“Meet Me in Galilee”
One question that skeptics frequently ask regarding various events in the Bible is “Why?” Why did God create the Sun on day four after creating light on day one? Why did God command the Israelites to walk around Jericho one time a day for six days, and seven times on the seventh day before the city was destroyed? Why did Jesus choose Judas as an apostle if He knew that he would betray Him? And so on. Since skeptics are unable to find legitimate internal contradictions about various occurrences in Scripture that seem peculiar to them, they simply ask questions beginning with “Why...?,” in hopes that doubt will take hold of the Bible reader—seeds of doubt that they hope eventually will grow into full-fledged disbelief in the trustworthiness of the Bible.
One question I was asked by a skeptic is why an angel (and later Jesus) informed Mary Magdalene and the other women who came with her to the tomb of Jesus on the day of His resurrection, to tell the disciples to go meet Him in Galilee? If Jesus was going to meet the disciples in Jerusalem that very day anyway, why did He instruct the women saying, “Go and tell My brethren to go to Galilee, and there they will see Me” (28:10)? Allegedly, “If Jesus was going to meet with the disciples at Jerusalem first, then there was no need for Jesus to tell Mary to remind the disciples about the scheduled meeting (cf. Matthew 26:32) in Galilee. Jesus Himself could have informed them about the Galilean meeting when He appeared to them later that evening in Jerusalem.”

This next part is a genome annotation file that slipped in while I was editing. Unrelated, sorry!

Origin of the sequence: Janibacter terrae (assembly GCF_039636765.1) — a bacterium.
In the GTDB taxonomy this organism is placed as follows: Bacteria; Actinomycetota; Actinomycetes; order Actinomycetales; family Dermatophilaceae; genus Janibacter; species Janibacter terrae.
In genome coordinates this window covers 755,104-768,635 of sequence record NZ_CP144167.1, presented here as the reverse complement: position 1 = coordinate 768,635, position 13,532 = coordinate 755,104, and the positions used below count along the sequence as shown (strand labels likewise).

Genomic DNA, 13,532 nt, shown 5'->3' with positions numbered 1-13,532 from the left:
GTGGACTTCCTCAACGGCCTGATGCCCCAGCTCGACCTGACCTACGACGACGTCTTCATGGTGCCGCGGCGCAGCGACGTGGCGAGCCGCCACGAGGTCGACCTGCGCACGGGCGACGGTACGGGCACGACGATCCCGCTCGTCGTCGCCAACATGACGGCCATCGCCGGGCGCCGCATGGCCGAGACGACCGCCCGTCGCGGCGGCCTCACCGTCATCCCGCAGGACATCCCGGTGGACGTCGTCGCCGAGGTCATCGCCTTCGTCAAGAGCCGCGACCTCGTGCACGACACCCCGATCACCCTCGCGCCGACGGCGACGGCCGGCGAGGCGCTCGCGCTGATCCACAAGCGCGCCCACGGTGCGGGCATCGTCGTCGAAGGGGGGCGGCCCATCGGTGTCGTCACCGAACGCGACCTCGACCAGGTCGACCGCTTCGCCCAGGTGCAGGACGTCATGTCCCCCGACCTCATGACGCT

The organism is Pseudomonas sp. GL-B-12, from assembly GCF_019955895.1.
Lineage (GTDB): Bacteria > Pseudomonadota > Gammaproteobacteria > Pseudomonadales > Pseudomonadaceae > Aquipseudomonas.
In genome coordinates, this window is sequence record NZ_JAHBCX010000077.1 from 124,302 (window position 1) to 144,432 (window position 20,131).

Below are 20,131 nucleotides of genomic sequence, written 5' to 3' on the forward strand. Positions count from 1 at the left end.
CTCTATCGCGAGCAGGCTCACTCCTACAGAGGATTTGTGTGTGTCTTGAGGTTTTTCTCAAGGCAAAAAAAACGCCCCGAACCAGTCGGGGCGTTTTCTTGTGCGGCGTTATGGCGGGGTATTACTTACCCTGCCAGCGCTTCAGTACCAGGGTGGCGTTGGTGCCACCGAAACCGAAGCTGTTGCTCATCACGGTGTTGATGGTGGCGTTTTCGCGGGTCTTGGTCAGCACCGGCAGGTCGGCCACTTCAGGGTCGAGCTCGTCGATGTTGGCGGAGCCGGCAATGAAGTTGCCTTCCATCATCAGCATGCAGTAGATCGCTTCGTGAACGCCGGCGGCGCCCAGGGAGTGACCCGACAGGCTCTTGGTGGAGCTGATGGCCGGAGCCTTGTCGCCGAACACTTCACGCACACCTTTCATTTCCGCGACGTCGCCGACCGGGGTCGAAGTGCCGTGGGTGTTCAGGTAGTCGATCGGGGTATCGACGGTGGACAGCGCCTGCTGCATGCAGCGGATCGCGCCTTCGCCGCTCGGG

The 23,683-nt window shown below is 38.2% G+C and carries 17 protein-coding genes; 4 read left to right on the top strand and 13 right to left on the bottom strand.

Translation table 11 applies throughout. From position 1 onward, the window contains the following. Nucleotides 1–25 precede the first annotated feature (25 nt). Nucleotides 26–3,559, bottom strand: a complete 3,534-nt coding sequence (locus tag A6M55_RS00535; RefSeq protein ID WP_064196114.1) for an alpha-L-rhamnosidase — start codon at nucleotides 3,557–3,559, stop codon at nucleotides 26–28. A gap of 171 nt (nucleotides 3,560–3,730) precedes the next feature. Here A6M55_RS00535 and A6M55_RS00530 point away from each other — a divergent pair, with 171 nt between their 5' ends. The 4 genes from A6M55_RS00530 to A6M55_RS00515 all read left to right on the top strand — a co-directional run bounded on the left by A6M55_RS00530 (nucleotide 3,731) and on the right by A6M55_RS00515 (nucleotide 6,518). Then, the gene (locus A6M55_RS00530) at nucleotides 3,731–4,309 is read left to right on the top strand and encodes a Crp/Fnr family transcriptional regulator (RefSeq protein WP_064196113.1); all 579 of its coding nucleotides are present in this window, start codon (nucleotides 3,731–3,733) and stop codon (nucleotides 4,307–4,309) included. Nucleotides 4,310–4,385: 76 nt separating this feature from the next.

Although Christians are not obligated to answer knowledgably every single question beginning with “Why...” (cf. Isaiah 55:8-9; Romans 11:33), most of the time either the Scriptures or reason reveal(s) logical answers. Such is the case with the question concerning why Jesus commanded Mary Magdalene and the other women to tell the disciples to go meet the Lord in Galilee when the Lord was going to appear to them that evening in Jerusalem anyway.
Before consulting Scripture to answer this question, consider the following illustration. Your boss informs you at your house on a Thursday night that he has scheduled a meeting for you, your ten co-workers, and numerous others the following week beginning on Monday in Atlanta. However, on Friday morning, you awake to hear on the news that your boss was in a terrible accident on his way home from your house the previous night. He was run off of the road by a drunk driver, after which his car rolled down an embankment while he was thrown out of the front windshield. Reports are that he died in the ambulance on the way to the hospital. On Sunday afternoon, however, your son returns from visiting a friend in the hospital who just had knee surgery. He informs you that, to his surprise, he saw your boss checking out of the hospital—alive! Your son says: “He told me that he would meet you in Atlanta tomorrow.” What would your reaction be? Although your son is a trustworthy teenager, how could your boss really be alive? And even if somehow he was resuscitated from an apparent death, surely he would not be checking out of the hospital already? Surely your son was just mistaken. And surely the meeting is not still going to occur?